Boeing Drops 737 Max 7 Exemption Request

An outstanding AD on the Max 7 engine inlet deicing remains an issue.

Boeing 737 MAX 7 First Flight Air to Air

Boeing has dropped its request to expedite the certification of the Max 7. [Courtesy: Boeing]

Under increased public and political scrutiny, Boeing has withdrawn its request for an exemption from safety regulations relating to the engine inlet deicing system on the 737 Max 7.

Last summer the FAA issued an airworthiness directive (AD) focused on the deicing system of the Max 7, the smallest of the Boeing 737 Max models. 

According to the AD, the FAA has concerns that if the deicing system is left for too long, there is a possibility it will overheat, potentially causing parts of the engine to break up and become shrapnel that could penetrate the fuselage and injure passengers or damage the aircraft’s wings or tail, resulting in a loss of control of the airplane.

According to the Seattle Times, after the FAA released the AD, Boeing asserted that the agency's scenario was "extremely improbable,” noting that the FAA allowed the Max 8 and Max 9 currently in service to continue to fly but with a directive to pilots that they must turn off the deicing system after leaving icing conditions and not fly with it on for more than five minutes in dry air.

The exemption would have allowed Boeing to move the Max 7 into passenger service more quickly. Without the exemption, the passenger certification of the Max 7 will be delayed until Boeing can address the deicing issue, which may include a design change.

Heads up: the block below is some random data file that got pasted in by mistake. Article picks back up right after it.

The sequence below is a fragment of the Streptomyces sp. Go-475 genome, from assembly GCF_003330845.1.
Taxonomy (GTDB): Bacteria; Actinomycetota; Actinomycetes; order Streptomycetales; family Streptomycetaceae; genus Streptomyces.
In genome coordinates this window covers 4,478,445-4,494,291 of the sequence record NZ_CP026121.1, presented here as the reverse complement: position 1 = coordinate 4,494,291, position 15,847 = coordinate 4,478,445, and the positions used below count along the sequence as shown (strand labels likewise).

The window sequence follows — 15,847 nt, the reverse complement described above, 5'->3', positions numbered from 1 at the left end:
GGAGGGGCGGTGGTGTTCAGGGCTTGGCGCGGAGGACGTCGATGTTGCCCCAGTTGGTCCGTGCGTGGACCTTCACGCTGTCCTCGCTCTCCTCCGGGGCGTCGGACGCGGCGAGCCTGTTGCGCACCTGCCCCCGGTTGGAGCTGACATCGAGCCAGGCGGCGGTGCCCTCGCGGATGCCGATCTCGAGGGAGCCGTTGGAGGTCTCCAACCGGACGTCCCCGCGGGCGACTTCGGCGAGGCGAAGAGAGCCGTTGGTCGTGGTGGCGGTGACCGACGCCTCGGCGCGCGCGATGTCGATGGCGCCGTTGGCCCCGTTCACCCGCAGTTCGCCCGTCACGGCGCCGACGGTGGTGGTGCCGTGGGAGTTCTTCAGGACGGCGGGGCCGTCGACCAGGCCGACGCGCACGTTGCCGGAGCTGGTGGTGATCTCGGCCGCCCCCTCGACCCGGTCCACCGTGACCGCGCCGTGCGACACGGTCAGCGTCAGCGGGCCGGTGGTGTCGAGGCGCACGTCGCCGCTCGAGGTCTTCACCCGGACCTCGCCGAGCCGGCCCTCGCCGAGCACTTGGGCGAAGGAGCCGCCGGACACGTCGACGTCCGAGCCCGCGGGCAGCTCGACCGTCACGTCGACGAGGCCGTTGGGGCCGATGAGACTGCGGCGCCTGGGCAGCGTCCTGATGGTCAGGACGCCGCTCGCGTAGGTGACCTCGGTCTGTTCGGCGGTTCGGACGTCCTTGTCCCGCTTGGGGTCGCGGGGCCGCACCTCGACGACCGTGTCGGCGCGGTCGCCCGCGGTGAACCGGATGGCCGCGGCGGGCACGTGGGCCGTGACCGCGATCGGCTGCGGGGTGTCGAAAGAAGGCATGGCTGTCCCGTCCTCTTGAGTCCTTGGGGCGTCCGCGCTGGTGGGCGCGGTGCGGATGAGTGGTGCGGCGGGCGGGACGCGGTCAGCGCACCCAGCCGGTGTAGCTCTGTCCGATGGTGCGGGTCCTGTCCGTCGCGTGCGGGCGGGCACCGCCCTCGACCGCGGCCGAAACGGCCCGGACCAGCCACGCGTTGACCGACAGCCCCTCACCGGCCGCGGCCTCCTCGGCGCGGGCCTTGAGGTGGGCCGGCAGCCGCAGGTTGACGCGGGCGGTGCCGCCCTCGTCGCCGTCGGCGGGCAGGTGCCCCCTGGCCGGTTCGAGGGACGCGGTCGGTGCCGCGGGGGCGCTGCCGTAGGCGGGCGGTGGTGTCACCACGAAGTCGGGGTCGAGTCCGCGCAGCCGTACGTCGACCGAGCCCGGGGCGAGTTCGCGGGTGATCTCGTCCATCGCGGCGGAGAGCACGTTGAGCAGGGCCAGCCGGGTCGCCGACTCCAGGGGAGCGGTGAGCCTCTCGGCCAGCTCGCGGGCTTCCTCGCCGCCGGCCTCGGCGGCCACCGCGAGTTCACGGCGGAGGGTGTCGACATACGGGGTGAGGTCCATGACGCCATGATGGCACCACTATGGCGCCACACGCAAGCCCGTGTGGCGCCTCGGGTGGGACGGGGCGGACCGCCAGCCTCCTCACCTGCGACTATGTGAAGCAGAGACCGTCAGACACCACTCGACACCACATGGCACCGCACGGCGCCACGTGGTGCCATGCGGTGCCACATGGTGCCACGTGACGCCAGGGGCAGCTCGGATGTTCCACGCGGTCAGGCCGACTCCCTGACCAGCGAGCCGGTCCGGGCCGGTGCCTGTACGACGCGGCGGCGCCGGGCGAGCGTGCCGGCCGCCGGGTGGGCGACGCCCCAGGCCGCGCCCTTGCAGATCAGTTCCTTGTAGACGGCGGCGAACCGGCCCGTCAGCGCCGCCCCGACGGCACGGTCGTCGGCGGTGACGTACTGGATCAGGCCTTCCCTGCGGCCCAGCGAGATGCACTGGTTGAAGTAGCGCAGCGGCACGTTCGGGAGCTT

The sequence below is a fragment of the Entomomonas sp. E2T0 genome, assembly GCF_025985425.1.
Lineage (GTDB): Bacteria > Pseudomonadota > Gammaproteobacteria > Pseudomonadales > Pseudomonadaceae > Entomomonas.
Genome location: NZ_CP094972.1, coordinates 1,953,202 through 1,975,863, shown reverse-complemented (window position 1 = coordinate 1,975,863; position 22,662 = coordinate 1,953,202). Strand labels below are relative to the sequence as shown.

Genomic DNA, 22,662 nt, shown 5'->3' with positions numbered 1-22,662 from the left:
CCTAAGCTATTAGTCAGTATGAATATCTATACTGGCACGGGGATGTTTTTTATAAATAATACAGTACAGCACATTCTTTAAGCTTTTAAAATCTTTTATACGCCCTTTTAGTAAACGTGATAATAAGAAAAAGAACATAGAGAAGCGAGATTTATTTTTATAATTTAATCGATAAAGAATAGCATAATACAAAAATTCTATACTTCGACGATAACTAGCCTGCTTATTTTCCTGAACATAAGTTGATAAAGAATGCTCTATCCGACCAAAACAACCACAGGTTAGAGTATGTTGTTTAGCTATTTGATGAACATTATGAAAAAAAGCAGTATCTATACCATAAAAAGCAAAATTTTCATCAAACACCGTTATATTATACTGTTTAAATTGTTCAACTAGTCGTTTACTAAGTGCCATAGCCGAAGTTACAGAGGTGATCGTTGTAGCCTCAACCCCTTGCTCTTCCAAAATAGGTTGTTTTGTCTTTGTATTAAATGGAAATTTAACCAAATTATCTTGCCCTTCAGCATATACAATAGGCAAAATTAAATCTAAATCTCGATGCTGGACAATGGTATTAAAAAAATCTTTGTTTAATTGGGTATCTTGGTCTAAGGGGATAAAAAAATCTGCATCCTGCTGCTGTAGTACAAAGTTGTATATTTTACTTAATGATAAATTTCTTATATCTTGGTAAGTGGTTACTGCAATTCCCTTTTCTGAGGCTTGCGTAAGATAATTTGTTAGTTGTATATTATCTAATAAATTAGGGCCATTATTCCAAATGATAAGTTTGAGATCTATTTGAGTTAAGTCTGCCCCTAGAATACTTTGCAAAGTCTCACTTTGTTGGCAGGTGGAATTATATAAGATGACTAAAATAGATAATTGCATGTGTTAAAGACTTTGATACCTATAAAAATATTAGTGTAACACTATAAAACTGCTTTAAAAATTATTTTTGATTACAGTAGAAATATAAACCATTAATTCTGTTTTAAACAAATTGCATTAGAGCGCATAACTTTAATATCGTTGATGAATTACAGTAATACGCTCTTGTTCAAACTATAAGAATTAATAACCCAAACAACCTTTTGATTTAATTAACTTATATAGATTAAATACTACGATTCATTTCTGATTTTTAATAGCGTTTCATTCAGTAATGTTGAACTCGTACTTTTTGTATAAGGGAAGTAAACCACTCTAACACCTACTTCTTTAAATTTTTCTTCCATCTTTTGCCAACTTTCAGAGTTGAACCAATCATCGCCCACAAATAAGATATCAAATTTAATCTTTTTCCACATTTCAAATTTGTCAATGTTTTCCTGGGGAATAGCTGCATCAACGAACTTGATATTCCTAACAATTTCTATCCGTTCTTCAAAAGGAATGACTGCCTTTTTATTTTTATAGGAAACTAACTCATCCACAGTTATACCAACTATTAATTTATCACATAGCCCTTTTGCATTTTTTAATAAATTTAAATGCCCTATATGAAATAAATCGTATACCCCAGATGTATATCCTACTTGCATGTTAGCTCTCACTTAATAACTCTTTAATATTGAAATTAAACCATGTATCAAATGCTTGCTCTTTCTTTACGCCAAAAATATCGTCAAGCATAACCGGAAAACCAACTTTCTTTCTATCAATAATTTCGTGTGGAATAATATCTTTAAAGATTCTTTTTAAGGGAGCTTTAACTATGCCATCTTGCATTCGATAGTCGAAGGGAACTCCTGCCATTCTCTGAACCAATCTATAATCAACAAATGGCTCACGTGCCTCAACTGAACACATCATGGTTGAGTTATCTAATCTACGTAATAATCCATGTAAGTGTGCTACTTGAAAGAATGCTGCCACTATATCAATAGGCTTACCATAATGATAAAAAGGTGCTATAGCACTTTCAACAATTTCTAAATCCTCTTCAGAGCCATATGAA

Boeing has received increased scrutiny since the January 5 incident involving a door plug blowout on a Max 9 aircraft. Although there were no serious injuries reported, the event rattled the confidence of the flying public and put the aircraft manufacturing giant’s workplace culture under the microscope.

"While we are confident that the proposed time-limited exemption for that system follows established FAA processes to ensure safe operation, we will instead incorporate an engineering solution that will be completed during the certification process," Boeing said in a statement to FLYING. "As always, the FAA will determine the timing of certification, and we will follow their lead every step of the way. We’re committed to being transparent, listening to all our stakeholders, and taking action to strengthen safety and quality at Boeing.”

For carriers such as Southwest Airlines, which has an order for 302 of the jets on the books, this means their deliveries will be pushed out indefinitely.

Meg Godlewski has been an aviation journalist for more than 24 years and a CFI for more than 20 years. If she is not flying or teaching aviation, she is writing about it. Meg is a founding member of the Pilot Proficiency Center at EAA AirVenture and excels at the application of simulation technology to flatten the learning curve. Follow Meg on Twitter @2Lewski.

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